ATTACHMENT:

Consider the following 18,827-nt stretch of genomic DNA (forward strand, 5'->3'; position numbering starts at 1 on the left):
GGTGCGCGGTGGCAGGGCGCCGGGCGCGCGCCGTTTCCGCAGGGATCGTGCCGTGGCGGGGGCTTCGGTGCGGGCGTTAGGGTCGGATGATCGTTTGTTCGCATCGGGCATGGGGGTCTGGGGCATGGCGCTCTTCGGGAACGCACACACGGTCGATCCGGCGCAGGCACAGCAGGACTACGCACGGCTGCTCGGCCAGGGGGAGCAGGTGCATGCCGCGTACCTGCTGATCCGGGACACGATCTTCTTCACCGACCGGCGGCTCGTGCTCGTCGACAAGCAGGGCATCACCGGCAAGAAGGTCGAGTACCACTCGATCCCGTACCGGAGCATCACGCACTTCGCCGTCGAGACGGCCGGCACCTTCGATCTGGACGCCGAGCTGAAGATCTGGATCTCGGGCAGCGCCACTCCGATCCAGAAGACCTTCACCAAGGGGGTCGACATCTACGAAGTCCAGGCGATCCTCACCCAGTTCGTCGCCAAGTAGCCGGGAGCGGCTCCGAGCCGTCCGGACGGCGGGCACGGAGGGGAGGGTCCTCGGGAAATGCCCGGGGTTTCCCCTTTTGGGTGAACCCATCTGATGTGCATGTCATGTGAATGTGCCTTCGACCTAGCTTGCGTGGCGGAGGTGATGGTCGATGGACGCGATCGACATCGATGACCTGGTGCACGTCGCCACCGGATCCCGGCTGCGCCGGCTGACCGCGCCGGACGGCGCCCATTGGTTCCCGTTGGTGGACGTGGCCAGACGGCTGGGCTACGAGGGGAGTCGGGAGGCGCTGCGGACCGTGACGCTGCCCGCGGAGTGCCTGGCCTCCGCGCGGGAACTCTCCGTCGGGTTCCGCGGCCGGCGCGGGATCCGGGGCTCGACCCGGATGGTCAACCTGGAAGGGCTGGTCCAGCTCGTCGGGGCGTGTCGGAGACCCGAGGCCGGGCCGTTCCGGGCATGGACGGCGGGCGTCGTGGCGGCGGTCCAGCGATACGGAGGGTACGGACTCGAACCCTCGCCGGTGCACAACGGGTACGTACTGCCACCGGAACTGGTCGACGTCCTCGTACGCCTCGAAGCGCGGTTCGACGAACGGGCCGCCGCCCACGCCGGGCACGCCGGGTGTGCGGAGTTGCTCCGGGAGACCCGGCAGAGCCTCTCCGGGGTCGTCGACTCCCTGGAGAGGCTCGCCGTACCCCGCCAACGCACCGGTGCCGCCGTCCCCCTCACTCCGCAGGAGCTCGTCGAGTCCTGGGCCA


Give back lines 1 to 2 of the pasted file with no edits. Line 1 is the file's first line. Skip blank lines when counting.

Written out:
Consider the following 18,827-nt stretch of genomic DNA (forward strand, 5'->3'; position numbering starts at 1 on the left):
GGTGCGCGGTGGCAGGGCGCCGGGCGCGCGCCGTTTCCGCAGGGATCGTGCCGTGGCGGGGGCTTCGGTGCGGGCGTTAGGGTCGGATGATCGTTTGTTCGCATCGGGCATGGGGGTCTGGGGCATGGCGCTCTTCGGGAACGCACACACGGTCGATCCGGCGCAGGCACAGCAGGACTACGCACGGCTGCTCGGCCAGGGGGAGCAGGTGCATGCCGCGTACCTGCTGATCCGGGACACGATCTTCTTCACCGACCGGCGGCTCGTGCTCGTCGACAAGCAGGGCATCACCGGCAAGAAGGTCGAGTACCACTCGATCCCGTACCGGAGCATCACGCACTTCGCCGTCGAGACGGCCGGCACCTTCGATCTGGACGCCGAGCTGAAGATCTGGATCTCGGGCAGCGCCACTCCGATCCAGAAGACCTTCACCAAGGGGGTCGACATCTACGAAGTCCAGGCGATCCTCACCCAGTTCGTCGCCAAGTAGCCGGGAGCGGCTCCGAGCCGTCCGGACGGCGGGCACGGAGGGGAGGGTCCTCGGGAAATGCCCGGGGTTTCCCCTTTTGGGTGAACCCATCTGATGTGCATGTCATGTGAATGTGCCTTCGACCTAGCTTGCGTGGCGGAGGTGATGGTCGATGGACGCGATCGACATCGATGACCTGGTGCACGTCGCCACCGGATCCCGGCTGCGCCGGCTGACCGCGCCGGACGGCGCCCATTGGTTCCCGTTGGTGGACGTGGCCAGACGGCTGGGCTACGAGGGGAGTCGGGAGGCGCTGCGGACCGTGACGCTGCCCGCGGAGTGCCTGGCCTCCGCGCGGGAACTCTCCGTCGGGTTCCGCGGCCGGCGCGGGATCCGGGGCTCGACCCGGATGGTCAACCTGGAAGGGCTGGTCCAGCTCGTCGGGGCGTGTCGGAGACCCGAGGCCGGGCCGTTCCGGGCATGGACGGCGGGCGTCGTGGCGGCGGTCCAGCGATACGGAGGGTACGGACTCGAACCCTCGCCGGTGCACAACGGGTACGTACTGCCACCGGAACTGGTCGACGTCCTCGTACGCCTCGAAGCGCGGTTCGACGAACGGGCCGCCGCCCACGCCGGGCACGCCGGGTGTGCGGAGTTGCTCCGGGAGACCCGGCAGAGCCTCTCCGGGGTCGTCGACTCCCTGGAGAGGCTCGCCGTACCCCGCCAACGCACCGGTGCCGCCGTCCCCCTCACTCCGCAGGAGCTCGTCGAGTCCTGGGCCA